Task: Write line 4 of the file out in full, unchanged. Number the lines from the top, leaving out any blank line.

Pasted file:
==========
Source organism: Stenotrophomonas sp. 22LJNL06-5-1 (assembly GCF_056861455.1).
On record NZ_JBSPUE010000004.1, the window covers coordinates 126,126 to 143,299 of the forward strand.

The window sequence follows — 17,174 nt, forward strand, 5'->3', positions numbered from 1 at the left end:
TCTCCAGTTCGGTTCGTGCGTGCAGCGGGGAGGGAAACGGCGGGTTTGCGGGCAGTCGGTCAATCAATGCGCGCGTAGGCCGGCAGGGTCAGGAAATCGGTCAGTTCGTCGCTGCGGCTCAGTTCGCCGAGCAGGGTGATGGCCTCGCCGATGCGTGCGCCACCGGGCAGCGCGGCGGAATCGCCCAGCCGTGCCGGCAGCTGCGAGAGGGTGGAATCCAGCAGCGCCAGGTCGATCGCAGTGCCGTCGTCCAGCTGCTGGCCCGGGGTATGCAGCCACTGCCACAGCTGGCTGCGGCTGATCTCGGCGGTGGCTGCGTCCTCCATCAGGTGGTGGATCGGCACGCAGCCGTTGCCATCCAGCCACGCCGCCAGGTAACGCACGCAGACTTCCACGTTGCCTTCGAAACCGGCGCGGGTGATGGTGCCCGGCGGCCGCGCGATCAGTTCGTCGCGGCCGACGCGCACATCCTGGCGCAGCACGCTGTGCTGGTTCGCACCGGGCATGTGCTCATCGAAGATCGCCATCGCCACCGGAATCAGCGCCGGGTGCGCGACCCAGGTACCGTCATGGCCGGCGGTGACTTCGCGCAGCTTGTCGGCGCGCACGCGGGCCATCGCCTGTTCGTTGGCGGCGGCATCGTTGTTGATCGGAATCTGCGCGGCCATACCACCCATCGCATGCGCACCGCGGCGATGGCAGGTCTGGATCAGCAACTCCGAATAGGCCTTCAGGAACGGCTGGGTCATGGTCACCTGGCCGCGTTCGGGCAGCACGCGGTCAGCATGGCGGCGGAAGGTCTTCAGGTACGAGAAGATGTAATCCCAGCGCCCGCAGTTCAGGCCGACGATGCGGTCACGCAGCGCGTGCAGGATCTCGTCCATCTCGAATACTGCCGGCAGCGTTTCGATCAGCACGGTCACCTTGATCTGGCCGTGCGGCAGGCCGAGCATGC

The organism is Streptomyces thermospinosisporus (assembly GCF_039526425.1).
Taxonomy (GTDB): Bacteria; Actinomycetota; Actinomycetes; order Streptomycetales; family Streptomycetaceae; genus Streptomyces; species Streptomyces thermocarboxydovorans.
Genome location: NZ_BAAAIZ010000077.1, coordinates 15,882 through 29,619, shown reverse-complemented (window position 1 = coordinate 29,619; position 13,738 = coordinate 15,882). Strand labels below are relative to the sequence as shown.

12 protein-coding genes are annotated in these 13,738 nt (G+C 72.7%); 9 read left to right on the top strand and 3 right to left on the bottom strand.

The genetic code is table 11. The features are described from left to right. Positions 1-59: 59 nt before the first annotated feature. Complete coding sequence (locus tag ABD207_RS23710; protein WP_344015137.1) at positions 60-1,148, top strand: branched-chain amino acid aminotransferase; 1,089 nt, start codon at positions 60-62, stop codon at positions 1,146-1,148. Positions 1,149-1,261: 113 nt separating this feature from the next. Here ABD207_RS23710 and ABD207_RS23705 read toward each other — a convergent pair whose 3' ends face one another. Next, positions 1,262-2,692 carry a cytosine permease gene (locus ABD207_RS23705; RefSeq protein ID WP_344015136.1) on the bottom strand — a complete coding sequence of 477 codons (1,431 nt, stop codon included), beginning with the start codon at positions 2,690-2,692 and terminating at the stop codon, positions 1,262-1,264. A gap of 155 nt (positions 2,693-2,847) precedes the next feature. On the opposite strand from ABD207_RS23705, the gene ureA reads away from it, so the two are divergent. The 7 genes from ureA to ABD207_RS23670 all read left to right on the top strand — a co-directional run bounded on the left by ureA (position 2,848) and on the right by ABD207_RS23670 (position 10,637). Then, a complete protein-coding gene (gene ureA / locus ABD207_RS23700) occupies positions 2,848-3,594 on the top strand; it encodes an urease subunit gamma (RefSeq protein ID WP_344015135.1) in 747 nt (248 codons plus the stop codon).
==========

TCTCCAGTTCGGTTCGTGCGTGCAGCGGGGAGGGAAACGGCGGGTTTGCGGGCAGTCGGTCAATCAATGCGCGCGTAGGCCGGCAGGGTCAGGAAATCGGTCAGTTCGTCGCTGCGGCTCAGTTCGCCGAGCAGGGTGATGGCCTCGCCGATGCGTGCGCCACCGGGCAGCGCGGCGGAATCGCCCAGCCGTGCCGGCAGCTGCGAGAGGGTGGAATCCAGCAGCGCCAGGTCGATCGCAGTGCCGTCGTCCAGCTGCTGGCCCGGGGTATGCAGCCACTGCCACAGCTGGCTGCGGCTGATCTCGGCGGTGGCTGCGTCCTCCATCAGGTGGTGGATCGGCACGCAGCCGTTGCCATCCAGCCACGCCGCCAGGTAACGCACGCAGACTTCCACGTTGCCTTCGAAACCGGCGCGGGTGATGGTGCCCGGCGGCCGCGCGATCAGTTCGTCGCGGCCGACGCGCACATCCTGGCGCAGCACGCTGTGCTGGTTCGCACCGGGCATGTGCTCATCGAAGATCGCCATCGCCACCGGAATCAGCGCCGGGTGCGCGACCCAGGTACCGTCATGGCCGGCGGTGACTTCGCGCAGCTTGTCGGCGCGCACGCGGGCCATCGCCTGTTCGTTGGCGGCGGCATCGTTGTTGATCGGAATCTGCGCGGCCATACCACCCATCGCATGCGCACCGCGGCGATGGCAGGTCTGGATCAGCAACTCCGAATAGGCCTTCAGGAACGGCTGGGTCATGGTCACCTGGCCGCGTTCGGGCAGCACGCGGTCAGCATGGCGGCGGAAGGTCTTCAGGTACGAGAAGATGTAATCCCAGCGCCCGCAGTTCAGGCCGACGATGCGGTCACGCAGCGCGTGCAGGATCTCGTCCATCTCGAATACTGCCGGCAGCGTTTCGATCAGCACGGTCACCTTGATCTGGCCGTGCGGCAGGCCGAGCATGC